Injection and cross-site scripting

WebHare does a lot to prevent injections and XSS by design: HareScript's SQL integration isolates you from the raw database, the Witty template language has sane defaults to prevent most common cases of incorrect encoding. But, you still need to be aware of potential issues and avoid dangerous patterns:

SQL Injections

Any use of INSERT, SELECT, UPDATE and DELETE as part of the HareScript language itself is safe as these expressions are automatically converted to parameterized SQL statements before being passed to the database. 

However, if you try to directly interface with databases by sending raw statements, you will still need to take the proper precautions and use parameter or escaping if you accept external input. We recommend just using HareScript SQL wherever possible, and using %DynQuery if you need to build queries at runtime.

Path injections

Do not generate file- or pathnames based on user input - use wrapped blob records (members/attributes of file/image type which store filenames inside the record) where possible, or generate names based on generic UUIDs or time-of-day.

You should especially avoid writing anything to the filesystem that was originally supplied by a user, as you would generally also lose transactional integrity and backup coverage.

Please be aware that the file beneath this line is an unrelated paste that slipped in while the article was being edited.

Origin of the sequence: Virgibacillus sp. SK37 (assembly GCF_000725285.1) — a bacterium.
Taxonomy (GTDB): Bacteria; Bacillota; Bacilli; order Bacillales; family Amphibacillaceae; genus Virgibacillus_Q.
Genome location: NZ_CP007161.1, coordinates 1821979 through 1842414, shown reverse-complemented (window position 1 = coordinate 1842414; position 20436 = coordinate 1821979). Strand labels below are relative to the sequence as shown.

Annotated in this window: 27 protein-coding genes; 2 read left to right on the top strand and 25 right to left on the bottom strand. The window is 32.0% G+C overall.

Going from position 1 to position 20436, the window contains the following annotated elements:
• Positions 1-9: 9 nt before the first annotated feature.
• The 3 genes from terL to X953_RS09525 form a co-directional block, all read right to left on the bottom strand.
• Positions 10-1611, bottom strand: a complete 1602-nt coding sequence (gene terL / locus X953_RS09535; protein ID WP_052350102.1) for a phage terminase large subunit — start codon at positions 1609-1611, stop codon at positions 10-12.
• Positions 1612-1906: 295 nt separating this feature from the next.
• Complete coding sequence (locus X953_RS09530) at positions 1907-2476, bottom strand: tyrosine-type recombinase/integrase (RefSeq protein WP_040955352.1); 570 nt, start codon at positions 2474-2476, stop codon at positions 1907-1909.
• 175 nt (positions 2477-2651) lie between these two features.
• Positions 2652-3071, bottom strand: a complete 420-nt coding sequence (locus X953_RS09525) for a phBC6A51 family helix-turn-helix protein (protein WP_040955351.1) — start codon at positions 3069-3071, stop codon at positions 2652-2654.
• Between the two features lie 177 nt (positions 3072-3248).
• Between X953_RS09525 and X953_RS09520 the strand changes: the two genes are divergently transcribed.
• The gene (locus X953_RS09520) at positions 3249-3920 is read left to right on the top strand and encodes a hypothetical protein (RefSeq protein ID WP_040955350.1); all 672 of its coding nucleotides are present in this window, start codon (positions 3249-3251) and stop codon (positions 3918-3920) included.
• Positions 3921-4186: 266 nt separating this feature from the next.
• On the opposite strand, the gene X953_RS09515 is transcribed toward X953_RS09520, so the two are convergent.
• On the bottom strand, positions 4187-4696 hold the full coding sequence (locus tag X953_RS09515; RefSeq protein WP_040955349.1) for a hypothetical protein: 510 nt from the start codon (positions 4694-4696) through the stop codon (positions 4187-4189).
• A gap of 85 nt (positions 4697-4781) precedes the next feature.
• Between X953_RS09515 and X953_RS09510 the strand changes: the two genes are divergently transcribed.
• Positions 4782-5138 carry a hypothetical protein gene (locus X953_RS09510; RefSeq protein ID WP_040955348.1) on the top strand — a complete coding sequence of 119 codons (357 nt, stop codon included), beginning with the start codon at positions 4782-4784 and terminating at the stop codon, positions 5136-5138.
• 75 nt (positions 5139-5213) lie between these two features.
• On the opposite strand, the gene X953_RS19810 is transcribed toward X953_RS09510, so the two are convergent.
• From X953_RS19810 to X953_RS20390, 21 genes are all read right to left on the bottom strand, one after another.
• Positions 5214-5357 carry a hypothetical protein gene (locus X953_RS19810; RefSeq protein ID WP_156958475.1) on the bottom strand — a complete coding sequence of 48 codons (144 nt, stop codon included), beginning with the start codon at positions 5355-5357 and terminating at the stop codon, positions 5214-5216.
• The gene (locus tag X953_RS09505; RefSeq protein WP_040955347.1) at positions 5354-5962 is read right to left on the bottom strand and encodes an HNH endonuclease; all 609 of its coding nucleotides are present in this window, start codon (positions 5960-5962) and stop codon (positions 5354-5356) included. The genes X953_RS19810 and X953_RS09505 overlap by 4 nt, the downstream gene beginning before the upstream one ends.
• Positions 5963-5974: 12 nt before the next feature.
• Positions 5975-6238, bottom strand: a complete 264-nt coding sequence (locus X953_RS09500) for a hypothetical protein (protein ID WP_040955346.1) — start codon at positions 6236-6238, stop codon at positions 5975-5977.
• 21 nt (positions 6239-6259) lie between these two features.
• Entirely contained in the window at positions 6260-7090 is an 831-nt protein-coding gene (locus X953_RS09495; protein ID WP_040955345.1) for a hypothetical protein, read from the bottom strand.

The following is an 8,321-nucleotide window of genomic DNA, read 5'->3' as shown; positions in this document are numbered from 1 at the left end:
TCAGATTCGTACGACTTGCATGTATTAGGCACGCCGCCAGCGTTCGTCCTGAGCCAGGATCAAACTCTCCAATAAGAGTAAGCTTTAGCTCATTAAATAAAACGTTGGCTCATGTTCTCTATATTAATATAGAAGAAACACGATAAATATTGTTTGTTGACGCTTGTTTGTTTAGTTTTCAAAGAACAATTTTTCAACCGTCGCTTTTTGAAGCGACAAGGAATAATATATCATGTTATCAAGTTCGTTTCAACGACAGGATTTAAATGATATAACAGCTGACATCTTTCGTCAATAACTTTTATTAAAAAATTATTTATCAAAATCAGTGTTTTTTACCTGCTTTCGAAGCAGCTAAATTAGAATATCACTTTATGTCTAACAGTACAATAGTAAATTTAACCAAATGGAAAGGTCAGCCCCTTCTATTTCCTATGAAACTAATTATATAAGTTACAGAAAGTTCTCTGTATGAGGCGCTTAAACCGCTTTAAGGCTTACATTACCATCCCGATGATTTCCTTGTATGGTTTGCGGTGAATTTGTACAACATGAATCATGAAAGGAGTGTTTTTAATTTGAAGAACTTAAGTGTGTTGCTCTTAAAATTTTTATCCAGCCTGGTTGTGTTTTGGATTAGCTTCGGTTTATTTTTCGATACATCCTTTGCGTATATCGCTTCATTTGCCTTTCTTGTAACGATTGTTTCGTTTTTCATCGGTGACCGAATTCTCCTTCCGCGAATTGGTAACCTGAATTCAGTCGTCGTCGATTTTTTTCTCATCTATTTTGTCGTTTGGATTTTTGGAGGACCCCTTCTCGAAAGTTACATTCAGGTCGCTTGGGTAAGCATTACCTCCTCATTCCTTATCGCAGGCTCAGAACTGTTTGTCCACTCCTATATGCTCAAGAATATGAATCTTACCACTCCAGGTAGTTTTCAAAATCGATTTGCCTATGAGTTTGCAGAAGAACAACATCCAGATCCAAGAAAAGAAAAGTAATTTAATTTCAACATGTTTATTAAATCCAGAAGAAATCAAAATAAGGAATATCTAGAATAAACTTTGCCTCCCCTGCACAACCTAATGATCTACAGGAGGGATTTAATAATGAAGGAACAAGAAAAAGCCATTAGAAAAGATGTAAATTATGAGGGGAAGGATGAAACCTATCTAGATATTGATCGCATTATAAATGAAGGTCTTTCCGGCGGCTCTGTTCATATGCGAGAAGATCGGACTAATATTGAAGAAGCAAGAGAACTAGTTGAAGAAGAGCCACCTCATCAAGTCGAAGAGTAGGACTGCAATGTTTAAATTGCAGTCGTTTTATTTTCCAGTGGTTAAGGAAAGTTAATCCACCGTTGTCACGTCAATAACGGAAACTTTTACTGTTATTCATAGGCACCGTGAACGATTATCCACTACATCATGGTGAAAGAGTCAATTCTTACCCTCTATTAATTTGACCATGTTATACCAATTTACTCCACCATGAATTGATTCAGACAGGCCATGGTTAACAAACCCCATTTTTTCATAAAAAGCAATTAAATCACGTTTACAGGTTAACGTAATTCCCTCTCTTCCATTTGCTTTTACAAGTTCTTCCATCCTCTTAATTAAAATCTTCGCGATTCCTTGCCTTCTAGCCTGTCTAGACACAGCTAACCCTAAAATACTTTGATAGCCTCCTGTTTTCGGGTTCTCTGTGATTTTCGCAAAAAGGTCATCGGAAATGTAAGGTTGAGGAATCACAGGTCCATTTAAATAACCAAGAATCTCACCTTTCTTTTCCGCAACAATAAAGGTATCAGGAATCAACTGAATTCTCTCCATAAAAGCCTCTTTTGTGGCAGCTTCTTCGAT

Encoding in Witty

If you find yourself needing to specify an explicit encoding in witty (eg `[title:html]` or worse, `[data:none]`) doublecheck if there isn't a way to avoid it. Be especially careful when using the :url encoding - it's rarely the right thing to do. URLs should generally be constructed in HareScript, not directly in Witty.

The most common exception to this is the textarea, which generally needs a :value encoding for its content (ie: <textarea>[currentdata:value]</textarea>)

Encoding in HareScript

The text EncodeXXX functions (eg EncodeHTML, EncodeURL, EncodeValue) in HareScript are easy to confuse or forget. You can often avoid these:

Generating HTML in JavaScript

Avoid innerHTML in JavaScript. Use textContent where possible. Consider using JSX or other templating solutions if you're building complex DOM nodes in JavaScript